The DC Defenders couldn’t have asked for a much better start to their season. In the first game of the new XFL season, they were victorious in front of a home crowd. They forced four turnovers, scored a touchdown on special teams, and put 31 points on the board. One area of concern heading into the season, though, was their offensive line play. Following Week 1, there is still some concern regarding the offensive line of the DC Defenders.
DC Defenders Offensive Line Outlook
Struggles Running the Ball
Despite putting up 31 points (albeit six came from the punt team), the DC Defenders didn’t light the world on fire on offense in Week 1. Specifically, they really struggled running the ball. With arguably the best running back group in the league, there is no excuse for their offense to only average 2.4 yards per carry.
Now, yards per carry doesn’t tell the story. On third and one, a team will be happy to get two yards. But, DC’s run success rate wasn’t very promising either against the Seattle Dragons in Week 1. A run is considered successful if it means any of the following criteria:
- Gains at least six yards
- Gains 40% or more of necessary yards on first down
- Gains 60% or more of necessary yards on second down
- Converts the first down on third or fourth down
Just 36% of DC’s rushing attempts against Seattle were successful. This was the second lowest in the league in week one, only behind their Week 2 opponents the New York Guardians. It’s way too early to know how strongly run success rate will correlate to team success in the XFL. But, 2.4 yards per carry and a 36% successful run rate is definitely not a promising start. The good news is that New York allowed a poor 63.3% successful run rate in Week 1. So, this would be a good week for the Defenders to get their rushing attack straightened out.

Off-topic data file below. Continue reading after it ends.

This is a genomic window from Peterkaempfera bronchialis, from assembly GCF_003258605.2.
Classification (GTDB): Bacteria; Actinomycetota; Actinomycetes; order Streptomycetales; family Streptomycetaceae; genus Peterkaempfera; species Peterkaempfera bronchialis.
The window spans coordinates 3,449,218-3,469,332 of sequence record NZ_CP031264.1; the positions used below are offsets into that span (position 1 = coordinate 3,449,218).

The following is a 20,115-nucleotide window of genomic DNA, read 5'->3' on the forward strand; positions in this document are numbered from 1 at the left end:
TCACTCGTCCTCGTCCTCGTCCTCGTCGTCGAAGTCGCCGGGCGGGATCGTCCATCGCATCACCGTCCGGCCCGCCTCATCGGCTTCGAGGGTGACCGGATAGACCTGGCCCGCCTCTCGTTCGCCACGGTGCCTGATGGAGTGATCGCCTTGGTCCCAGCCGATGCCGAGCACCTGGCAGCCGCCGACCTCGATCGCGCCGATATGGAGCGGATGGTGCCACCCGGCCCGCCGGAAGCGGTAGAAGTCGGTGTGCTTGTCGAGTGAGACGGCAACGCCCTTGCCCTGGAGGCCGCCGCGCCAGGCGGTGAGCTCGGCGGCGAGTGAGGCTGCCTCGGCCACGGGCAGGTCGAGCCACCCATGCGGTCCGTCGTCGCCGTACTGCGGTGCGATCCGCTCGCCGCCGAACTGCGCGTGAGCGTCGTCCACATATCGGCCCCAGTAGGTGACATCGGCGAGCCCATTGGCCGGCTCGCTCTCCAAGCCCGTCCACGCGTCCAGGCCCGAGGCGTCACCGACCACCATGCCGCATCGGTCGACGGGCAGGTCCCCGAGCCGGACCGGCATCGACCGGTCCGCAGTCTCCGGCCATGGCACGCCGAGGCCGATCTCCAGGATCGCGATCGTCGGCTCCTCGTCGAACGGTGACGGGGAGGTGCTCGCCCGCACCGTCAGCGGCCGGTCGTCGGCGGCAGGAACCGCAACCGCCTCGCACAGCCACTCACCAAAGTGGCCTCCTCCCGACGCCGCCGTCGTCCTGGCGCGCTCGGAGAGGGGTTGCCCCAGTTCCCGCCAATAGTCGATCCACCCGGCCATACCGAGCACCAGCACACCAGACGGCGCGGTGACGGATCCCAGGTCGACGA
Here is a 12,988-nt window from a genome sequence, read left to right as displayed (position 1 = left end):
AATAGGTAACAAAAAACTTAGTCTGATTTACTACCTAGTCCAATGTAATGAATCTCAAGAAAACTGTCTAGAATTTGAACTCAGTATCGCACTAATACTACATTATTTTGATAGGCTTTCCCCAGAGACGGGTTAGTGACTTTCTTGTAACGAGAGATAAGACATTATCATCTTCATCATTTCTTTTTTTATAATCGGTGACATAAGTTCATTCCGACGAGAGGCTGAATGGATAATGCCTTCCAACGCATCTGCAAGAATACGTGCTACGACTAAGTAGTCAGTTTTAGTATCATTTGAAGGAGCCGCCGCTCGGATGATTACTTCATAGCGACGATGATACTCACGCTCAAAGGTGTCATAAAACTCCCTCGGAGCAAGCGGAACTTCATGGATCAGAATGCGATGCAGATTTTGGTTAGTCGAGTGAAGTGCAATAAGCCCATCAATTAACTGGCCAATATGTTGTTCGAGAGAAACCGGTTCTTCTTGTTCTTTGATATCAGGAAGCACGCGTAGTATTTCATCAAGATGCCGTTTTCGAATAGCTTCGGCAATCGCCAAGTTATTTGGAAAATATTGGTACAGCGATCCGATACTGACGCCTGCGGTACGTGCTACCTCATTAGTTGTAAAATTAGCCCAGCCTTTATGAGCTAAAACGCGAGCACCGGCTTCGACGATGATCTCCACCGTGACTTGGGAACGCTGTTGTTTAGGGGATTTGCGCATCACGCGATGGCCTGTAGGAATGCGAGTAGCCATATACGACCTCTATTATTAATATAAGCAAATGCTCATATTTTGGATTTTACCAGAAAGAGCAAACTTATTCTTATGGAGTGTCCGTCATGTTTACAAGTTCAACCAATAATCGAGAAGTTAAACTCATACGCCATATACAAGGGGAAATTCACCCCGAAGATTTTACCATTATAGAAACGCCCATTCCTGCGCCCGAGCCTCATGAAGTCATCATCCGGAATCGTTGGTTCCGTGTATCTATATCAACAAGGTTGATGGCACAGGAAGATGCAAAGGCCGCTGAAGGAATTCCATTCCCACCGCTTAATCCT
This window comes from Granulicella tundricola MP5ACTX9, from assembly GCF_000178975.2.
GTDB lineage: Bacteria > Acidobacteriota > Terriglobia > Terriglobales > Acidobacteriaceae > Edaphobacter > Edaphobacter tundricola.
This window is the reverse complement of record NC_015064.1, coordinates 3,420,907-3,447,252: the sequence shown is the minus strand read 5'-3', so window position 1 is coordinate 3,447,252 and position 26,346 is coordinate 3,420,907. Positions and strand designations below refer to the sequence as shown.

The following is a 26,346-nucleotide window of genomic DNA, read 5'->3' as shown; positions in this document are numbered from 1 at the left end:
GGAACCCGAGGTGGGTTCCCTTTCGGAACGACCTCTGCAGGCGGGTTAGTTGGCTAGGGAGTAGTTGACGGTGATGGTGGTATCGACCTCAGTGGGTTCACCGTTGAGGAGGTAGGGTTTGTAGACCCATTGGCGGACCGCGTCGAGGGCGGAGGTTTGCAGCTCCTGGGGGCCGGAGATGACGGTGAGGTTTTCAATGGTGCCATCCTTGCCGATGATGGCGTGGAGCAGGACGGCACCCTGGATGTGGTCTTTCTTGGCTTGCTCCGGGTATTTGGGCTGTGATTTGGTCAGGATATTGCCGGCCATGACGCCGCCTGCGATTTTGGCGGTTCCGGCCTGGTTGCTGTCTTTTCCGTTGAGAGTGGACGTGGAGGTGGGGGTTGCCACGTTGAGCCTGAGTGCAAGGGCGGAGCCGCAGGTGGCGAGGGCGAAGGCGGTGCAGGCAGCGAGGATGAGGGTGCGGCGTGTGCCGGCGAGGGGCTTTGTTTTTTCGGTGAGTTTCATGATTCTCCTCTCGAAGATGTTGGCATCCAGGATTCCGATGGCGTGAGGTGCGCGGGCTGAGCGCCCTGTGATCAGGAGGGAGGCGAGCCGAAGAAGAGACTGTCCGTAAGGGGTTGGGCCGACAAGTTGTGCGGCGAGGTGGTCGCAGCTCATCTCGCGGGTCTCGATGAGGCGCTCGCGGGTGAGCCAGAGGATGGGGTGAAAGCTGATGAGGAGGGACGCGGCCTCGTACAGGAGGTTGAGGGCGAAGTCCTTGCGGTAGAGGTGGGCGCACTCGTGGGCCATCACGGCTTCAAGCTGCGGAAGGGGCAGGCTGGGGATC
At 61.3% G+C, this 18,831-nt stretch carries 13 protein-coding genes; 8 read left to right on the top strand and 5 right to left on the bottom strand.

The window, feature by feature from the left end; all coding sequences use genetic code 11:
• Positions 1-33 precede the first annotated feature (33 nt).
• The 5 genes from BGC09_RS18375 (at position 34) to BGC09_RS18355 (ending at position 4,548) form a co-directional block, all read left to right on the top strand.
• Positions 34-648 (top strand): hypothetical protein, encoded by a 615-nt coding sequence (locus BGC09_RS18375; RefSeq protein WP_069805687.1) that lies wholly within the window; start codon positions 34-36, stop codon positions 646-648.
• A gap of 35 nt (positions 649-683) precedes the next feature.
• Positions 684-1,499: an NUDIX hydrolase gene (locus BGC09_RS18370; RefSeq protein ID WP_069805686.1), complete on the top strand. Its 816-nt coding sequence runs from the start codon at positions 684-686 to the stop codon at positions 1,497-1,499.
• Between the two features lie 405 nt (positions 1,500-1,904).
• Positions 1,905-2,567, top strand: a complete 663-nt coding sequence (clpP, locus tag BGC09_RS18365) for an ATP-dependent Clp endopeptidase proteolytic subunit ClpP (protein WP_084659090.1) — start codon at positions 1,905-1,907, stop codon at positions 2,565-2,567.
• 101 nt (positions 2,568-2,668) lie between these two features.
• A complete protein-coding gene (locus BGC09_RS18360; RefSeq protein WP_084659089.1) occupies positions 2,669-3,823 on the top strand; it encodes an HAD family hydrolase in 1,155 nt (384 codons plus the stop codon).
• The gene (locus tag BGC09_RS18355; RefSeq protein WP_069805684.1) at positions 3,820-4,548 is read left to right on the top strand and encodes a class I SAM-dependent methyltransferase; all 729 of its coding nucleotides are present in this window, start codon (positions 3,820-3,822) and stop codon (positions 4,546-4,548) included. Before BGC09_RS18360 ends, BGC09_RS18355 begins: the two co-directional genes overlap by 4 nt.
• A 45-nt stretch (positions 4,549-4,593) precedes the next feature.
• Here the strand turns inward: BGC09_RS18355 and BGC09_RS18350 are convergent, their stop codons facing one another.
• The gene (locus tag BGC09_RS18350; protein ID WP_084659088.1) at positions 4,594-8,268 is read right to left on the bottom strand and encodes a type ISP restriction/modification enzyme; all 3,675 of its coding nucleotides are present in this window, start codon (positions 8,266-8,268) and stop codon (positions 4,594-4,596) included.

Protecting the Quarterback
As bad as DC was running the ball in Week 1, they weren’t much better at protecting their quarterback. Sure, Cardale Jones was only sacked once in the game. He deserves a lot more credit for that than the offensive line, though. He was under pressure on 31% of his dropbacks against Seattle. Note: the XFL doesn’t report official pressure numbers. This number was recorded by watching the game film and recording sacks, QB hits, and hurries. If anything, this is a conservative estimate and the real number is actually higher.
Even worse news for the Defenders is that the Guardians know how to get after opposing quarterbacks. Not only did they record five sacks in Week 1, but they also recorded pressures on 32.5% of opponent’s dropbacks. Again, this is a conservative estimate and could be higher. For reference, the Pittsburgh Steelers led the NFL this year with a pressure rate of 30.5%. So, that means the Guardians pressured Tampa Bay’s quarterbacks in Week 1 better than the Steelers did this season. With DC’s offensive line struggling in Week 1, the last thing they want to line up against this week is the pass rush of the Guardians.
This week’s game will say a lot about the DC Defenders as legitimate contenders in the XFL. They can play good defense, their special teams units are solid, and they are loaded with talent at quarterback and the skill positions. If their offensive line can pass a tough test this week, DC could establish themselves as the early favorites to win the championship.
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